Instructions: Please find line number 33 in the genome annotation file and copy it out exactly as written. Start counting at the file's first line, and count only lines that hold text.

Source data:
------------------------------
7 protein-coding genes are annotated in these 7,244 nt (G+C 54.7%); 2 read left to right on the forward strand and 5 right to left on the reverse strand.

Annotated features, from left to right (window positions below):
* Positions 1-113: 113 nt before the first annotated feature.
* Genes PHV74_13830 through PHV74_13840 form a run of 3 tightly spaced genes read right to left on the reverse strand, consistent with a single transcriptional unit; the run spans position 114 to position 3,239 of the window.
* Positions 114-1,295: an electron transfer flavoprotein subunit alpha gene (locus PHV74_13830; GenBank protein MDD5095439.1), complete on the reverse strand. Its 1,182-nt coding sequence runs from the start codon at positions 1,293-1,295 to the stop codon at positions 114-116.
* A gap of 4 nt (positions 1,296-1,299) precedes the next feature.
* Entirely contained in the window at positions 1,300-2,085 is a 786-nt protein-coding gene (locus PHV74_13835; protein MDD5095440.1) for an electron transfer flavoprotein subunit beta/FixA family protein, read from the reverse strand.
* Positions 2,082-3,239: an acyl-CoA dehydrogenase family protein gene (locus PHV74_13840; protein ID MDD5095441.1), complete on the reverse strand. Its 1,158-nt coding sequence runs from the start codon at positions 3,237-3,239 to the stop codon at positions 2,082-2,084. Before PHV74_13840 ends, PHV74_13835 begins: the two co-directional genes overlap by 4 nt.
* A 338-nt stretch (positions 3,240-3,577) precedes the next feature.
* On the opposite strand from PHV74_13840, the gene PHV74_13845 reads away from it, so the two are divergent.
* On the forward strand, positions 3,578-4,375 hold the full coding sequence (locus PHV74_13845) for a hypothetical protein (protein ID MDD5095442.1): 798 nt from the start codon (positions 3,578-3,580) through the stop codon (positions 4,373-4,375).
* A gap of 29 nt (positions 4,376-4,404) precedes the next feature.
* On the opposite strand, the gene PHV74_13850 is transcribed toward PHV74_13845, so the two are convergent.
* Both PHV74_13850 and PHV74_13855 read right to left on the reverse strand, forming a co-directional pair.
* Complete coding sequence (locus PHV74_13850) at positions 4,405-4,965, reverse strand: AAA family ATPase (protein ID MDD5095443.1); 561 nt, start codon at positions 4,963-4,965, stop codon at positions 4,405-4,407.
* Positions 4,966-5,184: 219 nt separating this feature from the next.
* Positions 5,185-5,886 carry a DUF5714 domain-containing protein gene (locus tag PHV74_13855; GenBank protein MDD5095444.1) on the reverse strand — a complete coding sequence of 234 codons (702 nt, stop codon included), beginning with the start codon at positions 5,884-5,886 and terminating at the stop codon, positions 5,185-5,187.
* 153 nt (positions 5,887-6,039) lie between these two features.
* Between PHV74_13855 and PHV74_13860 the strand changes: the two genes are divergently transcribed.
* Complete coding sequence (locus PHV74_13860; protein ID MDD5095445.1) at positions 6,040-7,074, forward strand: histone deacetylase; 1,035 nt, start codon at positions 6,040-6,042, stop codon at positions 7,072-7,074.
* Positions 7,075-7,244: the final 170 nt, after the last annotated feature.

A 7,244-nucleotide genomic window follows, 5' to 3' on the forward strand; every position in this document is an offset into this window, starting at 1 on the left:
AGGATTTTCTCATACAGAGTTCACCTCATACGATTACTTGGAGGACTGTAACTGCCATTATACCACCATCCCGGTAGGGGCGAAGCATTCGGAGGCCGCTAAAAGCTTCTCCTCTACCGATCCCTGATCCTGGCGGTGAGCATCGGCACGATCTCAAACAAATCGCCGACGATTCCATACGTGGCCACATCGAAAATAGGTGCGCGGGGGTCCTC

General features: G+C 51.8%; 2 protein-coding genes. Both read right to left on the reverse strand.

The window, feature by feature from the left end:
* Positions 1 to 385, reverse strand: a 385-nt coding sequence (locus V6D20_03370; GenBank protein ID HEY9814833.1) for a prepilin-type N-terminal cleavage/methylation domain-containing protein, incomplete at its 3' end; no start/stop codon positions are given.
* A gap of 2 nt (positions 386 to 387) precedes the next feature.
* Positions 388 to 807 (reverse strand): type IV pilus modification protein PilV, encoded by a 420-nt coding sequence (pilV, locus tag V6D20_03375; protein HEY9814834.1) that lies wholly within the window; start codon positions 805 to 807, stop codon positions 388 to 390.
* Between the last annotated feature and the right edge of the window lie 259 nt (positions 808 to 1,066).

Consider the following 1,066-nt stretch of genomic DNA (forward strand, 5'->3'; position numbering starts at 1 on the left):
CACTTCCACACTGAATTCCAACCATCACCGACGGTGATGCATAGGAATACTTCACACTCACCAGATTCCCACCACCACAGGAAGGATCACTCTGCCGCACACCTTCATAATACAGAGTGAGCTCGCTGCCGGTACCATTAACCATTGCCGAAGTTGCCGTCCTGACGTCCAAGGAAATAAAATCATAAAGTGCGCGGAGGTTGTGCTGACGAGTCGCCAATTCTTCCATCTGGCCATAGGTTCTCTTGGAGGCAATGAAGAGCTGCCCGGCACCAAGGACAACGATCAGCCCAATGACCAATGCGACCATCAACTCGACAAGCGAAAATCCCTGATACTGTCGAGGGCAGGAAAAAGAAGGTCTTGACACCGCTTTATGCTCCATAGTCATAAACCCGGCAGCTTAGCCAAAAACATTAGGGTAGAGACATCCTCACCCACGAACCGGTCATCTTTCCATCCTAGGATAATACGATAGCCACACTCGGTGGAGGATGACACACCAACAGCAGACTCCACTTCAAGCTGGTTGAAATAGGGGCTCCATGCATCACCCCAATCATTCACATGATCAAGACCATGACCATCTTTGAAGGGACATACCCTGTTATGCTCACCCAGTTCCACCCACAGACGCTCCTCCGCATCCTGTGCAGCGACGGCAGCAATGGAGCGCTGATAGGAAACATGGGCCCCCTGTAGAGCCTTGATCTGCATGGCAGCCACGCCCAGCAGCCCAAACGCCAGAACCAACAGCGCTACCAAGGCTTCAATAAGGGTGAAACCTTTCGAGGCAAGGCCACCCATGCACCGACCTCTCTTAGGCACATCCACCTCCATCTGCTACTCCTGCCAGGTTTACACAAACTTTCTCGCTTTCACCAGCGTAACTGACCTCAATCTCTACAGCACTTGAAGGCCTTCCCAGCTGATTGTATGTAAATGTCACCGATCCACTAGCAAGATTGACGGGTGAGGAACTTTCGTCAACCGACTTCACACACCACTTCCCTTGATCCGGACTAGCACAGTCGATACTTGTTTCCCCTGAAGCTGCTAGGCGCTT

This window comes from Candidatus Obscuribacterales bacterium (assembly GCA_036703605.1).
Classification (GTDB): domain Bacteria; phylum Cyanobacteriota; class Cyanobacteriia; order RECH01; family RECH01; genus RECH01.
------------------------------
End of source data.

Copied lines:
Classification (GTDB): domain Bacteria; phylum Cyanobacteriota; class Cyanobacteriia; order RECH01; family RECH01; genus RECH01.